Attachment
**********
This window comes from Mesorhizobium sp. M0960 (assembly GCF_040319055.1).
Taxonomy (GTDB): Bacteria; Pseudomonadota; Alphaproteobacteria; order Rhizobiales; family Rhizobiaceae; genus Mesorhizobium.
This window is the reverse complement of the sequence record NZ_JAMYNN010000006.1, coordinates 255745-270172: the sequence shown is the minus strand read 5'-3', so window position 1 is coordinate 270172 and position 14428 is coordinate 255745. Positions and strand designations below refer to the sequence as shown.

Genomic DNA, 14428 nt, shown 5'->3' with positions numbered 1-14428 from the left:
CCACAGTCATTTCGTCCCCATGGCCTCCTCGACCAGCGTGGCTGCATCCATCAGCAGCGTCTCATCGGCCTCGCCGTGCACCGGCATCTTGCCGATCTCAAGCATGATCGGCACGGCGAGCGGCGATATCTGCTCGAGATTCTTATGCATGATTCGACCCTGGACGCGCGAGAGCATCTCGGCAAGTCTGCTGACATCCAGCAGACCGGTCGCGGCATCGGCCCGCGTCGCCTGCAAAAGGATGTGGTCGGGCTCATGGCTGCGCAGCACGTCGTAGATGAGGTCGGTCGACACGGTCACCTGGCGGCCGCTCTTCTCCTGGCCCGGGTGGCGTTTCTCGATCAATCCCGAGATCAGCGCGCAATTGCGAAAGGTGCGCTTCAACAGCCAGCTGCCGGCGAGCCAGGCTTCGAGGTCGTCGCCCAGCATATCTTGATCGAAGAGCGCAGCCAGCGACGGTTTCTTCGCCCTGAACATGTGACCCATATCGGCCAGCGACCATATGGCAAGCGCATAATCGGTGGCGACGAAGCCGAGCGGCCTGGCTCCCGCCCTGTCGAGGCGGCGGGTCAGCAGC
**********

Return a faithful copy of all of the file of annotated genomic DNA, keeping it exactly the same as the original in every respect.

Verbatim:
This window comes from Mesorhizobium sp. M0960 (assembly GCF_040319055.1).
Taxonomy (GTDB): Bacteria; Pseudomonadota; Alphaproteobacteria; order Rhizobiales; family Rhizobiaceae; genus Mesorhizobium.
This window is the reverse complement of the sequence record NZ_JAMYNN010000006.1, coordinates 255745-270172: the sequence shown is the minus strand read 5'-3', so window position 1 is coordinate 270172 and position 14428 is coordinate 255745. Positions and strand designations below refer to the sequence as shown.

Genomic DNA, 14428 nt, shown 5'->3' with positions numbered 1-14428 from the left:
CCACAGTCATTTCGTCCCCATGGCCTCCTCGACCAGCGTGGCTGCATCCATCAGCAGCGTCTCATCGGCCTCGCCGTGCACCGGCATCTTGCCGATCTCAAGCATGATCGGCACGGCGAGCGGCGATATCTGCTCGAGATTCTTATGCATGATTCGACCCTGGACGCGCGAGAGCATCTCGGCAAGTCTGCTGACATCCAGCAGACCGGTCGCGGCATCGGCCCGCGTCGCCTGCAAAAGGATGTGGTCGGGCTCATGGCTGCGCAGCACGTCGTAGATGAGGTCGGTCGACACGGTCACCTGGCGGCCGCTCTTCTCCTGGCCCGGGTGGCGTTTCTCGATCAATCCCGAGATCAGCGCGCAATTGCGAAAGGTGCGCTTCAACAGCCAGCTGCCGGCGAGCCAGGCTTCGAGGTCGTCGCCCAGCATATCTTGATCGAAGAGCGCAGCCAGCGACGGTTTCTTCGCCCTGAACATGTGACCCATATCGGCCAGCGACCATATGGCAAGCGCATAATCGGTGGCGACGAAGCCGAGCGGCCTGGCTCCCGCCCTGTCGAGGCGGCGGGTCAGCAGC